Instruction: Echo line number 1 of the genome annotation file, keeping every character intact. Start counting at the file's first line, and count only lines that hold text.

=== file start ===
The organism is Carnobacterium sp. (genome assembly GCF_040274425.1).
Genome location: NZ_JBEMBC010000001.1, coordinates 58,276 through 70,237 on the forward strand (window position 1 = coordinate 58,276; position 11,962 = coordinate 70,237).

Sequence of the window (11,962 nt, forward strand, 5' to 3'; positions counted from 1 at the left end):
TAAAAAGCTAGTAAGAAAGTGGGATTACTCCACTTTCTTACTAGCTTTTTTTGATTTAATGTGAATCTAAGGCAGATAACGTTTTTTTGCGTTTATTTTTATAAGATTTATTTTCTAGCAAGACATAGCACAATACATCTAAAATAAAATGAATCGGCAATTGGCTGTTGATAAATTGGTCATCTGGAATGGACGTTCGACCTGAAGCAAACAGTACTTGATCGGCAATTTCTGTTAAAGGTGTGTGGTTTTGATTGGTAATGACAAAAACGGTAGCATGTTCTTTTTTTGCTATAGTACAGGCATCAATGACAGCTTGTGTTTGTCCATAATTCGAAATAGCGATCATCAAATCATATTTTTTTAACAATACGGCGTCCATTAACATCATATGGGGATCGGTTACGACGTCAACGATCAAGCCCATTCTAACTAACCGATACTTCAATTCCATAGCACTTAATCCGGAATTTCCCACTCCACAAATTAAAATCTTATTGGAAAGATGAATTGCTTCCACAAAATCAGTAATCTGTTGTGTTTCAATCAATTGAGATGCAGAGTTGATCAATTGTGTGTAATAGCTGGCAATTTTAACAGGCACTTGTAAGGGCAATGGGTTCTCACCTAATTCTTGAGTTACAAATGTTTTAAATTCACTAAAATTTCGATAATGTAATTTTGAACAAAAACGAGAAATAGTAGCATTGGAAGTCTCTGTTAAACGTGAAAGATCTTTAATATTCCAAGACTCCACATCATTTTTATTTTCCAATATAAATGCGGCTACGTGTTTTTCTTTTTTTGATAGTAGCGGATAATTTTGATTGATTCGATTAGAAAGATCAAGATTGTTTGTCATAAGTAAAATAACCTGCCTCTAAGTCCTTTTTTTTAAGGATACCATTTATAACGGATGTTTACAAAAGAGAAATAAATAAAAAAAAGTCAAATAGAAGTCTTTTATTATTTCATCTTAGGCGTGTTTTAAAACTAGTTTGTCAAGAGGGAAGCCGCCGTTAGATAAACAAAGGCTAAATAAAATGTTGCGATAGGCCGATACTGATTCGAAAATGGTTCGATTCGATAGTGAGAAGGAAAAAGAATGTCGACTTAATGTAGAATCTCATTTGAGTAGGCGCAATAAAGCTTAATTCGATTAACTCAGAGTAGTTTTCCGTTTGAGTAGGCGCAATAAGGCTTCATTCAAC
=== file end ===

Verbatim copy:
The organism is Carnobacterium sp. (genome assembly GCF_040274425.1).